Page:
Kabe’s grappling with the stress-induced stomach-ulcer-based limitations on his abilities rings the same relatable notes as Eiko’s confidence issues, and should make for some interesting chemistry once the two are brought together by Kongming. But just on his own, the little arc we follow Kabe on for this episode works because of the earnestness with which it’s coded. It’s not just a case of him wanting to win, to succeed in rap battles for the sake of fame— As demonstrated, the guy has a real love for the art form, to the point that even many of the opponents he’s shown to defeat on stage have a healthy respect for his abilities and how that drives them as well. But, as it is for so many people, his cringe-ass body simply isn’t up to the demands of continuously performing under that kind of pressure. It’s a smart move to have Kabe’s peers like the amazingly-named Sekitoba Kung Fu be portrayed as genuinely encouraging towards him (as perhaps-overly-pushy as they can come off in the face of Kabe’s clearly-deterring stress) since it accentuates how much Kabe is his own worst enemy in terms of being held back from performing. It iterates on the earlier idea with Eiko that sometimes we do just need a new friend/mentor to help us get out of our own way.

Enter, as per usual, Kongming. His appearance late into this episode of his own show plays off the continued inherent silliness of his own existence, especially in comparison to the grounded interior drama we’d previously been following Kabe on up to this point. So having him just walk in on Kongming sitting in a laundromat wearing a tracksuit is the kind of on-brand record-scratch we expect from this series, drawn in as we already had been by that more ‘normal’ part of the plot. But it also emphasizes the extraordinary effect that might be needed to help Kabe out. His fellow rappers encouraging him wasn’t enough, but maybe a time-displaced Three-Kingdoms-era strategist quoting Sun Tzu is what he actually needs. Part of the appeal of the setup here is that aforementioned drawing-in of the audience as we wonder what exactly is going to happen, particularly with the suggestion that Kabe will be engaging in a rap battle with Kongming himself. The strategist definitely puts up a compelling preliminary performance; I love the improvised use of the rhythmic sounds of the laundry machines as a backing track, even if, as Kabe says, it’s really more of a sutra than a rap. He’s the expert after all, and even at this early stage, that clues us into how Kongming’s scheme might be working.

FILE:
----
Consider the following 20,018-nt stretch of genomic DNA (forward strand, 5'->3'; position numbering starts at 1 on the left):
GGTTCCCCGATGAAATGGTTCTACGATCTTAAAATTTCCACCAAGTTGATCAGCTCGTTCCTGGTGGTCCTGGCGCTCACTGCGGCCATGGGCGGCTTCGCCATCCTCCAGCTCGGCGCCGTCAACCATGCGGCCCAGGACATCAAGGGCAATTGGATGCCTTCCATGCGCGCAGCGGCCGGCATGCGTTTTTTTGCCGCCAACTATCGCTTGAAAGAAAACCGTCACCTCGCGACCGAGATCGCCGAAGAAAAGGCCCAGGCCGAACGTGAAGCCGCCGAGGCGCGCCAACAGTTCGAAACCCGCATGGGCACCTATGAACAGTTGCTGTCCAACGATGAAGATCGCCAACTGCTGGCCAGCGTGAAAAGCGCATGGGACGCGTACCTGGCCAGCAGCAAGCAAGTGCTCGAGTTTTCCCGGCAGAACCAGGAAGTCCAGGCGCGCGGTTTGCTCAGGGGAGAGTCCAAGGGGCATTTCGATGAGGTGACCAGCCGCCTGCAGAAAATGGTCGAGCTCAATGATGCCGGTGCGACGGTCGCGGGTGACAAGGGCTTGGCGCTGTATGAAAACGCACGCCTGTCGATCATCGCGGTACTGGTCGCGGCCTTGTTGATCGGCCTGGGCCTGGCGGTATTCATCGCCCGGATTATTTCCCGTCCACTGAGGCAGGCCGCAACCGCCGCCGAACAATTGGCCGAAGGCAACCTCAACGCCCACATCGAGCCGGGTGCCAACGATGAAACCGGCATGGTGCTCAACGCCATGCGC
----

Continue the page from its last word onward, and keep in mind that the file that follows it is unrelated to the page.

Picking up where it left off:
Our hero was able to appeal to Kabe’s love of the craft of rap itself, and we get to note how the prospect sees his stomach start to stress out at the possibility of not competing when asked to, compared to his prior fright over participating. For all the personal and professional pursuits we see defining his own character, the series has been pointed about portraying Kongming himself as having unshakeable confidence, in contrast to the amount of that trait he’s trying to impart to the likes of Eiko and Kabe. Perhaps that’s to be expected when you’re a historical icon with your own Wikipedia page, but as the progression of this episode demonstrates, it’s an effective resource to wield that doesn’t have to mark one as overly cocky, but rather, specifically trying to share that assurance with people he sees inspiration in.

Rating:




Ya Boy Kongming! is currently streaming on
HIDIVE.

Chris is a freelance writer who appreciates anime, action figures, and additional ancillary artistry. He can be found staying up way too late posting screencaps on his Twitter.